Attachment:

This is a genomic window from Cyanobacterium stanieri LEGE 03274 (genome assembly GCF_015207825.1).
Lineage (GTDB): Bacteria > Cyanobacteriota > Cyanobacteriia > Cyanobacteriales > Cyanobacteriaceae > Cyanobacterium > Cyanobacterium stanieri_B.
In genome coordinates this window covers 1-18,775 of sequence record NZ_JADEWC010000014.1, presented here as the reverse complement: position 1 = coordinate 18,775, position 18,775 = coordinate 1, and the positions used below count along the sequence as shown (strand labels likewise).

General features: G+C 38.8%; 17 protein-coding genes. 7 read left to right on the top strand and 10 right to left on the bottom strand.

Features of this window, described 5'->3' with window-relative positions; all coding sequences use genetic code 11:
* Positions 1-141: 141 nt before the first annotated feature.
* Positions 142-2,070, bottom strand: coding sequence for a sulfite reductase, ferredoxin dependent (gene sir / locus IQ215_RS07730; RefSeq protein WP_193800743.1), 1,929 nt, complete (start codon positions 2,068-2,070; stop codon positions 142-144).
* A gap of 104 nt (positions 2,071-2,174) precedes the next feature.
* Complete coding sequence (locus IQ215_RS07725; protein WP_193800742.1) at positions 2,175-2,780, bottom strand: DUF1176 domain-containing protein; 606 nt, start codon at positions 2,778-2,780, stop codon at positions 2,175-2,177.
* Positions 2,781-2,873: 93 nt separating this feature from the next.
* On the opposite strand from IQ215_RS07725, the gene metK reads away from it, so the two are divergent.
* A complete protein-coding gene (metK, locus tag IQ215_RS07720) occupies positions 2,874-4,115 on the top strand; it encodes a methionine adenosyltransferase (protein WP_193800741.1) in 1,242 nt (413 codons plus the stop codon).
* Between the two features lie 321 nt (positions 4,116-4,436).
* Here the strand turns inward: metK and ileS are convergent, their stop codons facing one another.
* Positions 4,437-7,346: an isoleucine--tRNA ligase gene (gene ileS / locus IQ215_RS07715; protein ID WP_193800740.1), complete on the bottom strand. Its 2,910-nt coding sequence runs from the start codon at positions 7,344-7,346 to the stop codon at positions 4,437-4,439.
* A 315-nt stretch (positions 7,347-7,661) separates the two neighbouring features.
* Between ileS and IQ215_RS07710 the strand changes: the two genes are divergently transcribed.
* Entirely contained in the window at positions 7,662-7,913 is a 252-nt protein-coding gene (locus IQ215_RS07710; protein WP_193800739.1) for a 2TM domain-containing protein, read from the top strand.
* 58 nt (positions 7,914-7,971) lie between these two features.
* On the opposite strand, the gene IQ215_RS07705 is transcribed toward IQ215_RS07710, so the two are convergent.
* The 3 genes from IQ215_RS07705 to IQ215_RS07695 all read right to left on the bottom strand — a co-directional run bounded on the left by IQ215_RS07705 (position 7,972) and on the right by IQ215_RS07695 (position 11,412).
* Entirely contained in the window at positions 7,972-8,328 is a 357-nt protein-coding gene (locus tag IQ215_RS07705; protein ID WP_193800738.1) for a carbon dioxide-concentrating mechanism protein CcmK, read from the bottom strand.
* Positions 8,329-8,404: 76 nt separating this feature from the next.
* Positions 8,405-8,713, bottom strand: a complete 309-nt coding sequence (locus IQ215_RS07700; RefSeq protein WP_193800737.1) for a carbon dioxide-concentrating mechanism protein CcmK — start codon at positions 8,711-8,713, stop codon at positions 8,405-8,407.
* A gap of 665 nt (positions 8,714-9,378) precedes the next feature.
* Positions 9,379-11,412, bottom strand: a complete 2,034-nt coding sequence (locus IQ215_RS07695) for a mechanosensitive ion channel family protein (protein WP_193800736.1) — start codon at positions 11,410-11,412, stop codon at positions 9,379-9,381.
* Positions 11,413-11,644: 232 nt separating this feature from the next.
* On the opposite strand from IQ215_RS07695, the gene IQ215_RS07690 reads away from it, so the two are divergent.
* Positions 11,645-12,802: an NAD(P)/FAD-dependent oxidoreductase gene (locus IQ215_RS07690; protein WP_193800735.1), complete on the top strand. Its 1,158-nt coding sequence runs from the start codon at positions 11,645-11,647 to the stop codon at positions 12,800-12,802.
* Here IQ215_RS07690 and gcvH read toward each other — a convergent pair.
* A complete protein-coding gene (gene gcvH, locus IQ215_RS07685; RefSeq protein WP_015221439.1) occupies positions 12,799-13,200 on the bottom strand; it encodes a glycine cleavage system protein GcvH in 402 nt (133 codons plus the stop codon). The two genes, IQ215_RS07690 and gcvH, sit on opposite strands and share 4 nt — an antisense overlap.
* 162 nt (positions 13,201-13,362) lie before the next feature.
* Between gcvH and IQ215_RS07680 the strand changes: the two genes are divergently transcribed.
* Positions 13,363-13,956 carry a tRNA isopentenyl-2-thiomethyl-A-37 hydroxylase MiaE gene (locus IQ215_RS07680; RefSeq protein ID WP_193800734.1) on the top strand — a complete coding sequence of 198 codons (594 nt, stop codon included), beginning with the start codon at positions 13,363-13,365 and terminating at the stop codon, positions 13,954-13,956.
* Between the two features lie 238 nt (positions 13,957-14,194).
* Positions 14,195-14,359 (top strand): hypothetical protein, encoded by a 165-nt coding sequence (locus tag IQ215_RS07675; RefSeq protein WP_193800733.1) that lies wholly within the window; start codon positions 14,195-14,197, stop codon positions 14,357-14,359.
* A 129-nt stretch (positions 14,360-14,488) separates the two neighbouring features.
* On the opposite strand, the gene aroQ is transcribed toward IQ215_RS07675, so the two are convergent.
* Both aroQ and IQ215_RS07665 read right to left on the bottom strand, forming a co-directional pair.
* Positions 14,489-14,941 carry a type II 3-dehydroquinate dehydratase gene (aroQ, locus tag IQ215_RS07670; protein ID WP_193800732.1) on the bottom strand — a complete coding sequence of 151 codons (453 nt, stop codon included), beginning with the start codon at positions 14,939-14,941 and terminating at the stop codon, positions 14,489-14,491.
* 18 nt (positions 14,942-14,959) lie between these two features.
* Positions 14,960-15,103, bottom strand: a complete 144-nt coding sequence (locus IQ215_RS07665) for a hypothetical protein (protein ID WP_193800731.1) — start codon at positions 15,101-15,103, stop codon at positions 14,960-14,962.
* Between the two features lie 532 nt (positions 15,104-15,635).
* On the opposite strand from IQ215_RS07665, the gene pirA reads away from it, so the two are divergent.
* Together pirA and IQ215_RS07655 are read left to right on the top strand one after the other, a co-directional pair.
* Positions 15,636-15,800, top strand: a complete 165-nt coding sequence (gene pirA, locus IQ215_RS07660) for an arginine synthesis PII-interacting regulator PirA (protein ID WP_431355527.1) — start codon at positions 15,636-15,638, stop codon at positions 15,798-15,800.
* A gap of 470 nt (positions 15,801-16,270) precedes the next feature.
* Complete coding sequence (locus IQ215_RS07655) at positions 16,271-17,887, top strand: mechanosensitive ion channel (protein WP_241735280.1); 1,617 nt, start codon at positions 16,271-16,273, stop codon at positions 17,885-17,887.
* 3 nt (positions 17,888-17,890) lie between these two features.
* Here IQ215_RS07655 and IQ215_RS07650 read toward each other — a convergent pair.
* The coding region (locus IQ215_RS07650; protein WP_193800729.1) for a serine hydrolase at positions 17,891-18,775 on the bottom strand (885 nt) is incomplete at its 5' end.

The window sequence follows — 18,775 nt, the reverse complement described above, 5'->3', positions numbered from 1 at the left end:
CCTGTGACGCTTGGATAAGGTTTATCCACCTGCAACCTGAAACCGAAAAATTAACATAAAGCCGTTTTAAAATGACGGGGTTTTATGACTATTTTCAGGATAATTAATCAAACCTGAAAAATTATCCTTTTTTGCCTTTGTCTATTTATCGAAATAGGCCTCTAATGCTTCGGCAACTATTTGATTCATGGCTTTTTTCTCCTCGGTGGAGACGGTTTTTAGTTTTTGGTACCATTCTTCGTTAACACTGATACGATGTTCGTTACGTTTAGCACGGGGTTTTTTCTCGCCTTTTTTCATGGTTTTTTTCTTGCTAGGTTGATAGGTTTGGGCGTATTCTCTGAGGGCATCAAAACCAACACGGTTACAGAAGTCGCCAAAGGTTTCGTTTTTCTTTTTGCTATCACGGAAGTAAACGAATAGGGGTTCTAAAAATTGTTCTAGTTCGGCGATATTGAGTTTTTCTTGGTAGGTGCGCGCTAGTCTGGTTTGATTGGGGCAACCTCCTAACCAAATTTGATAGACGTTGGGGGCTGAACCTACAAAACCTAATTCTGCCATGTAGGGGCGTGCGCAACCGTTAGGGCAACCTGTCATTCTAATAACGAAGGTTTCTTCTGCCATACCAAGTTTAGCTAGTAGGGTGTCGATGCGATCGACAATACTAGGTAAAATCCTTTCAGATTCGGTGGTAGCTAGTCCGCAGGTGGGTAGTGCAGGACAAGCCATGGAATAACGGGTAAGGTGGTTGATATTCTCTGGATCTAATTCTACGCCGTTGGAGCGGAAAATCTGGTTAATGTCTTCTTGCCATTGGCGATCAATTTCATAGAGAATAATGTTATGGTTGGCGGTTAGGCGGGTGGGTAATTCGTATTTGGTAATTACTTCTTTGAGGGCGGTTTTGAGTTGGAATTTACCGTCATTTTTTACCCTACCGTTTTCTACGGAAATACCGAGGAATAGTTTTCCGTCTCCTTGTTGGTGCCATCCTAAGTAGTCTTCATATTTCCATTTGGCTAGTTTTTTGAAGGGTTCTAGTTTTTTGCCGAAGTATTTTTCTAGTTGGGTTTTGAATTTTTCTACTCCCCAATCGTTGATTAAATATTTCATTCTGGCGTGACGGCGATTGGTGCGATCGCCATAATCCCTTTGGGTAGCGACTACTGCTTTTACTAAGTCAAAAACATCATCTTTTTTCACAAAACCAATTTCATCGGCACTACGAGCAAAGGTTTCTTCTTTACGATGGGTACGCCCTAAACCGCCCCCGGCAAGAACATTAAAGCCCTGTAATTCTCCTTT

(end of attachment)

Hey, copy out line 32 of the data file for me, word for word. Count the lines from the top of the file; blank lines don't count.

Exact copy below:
* 162 nt (positions 13,201-13,362) lie before the next feature.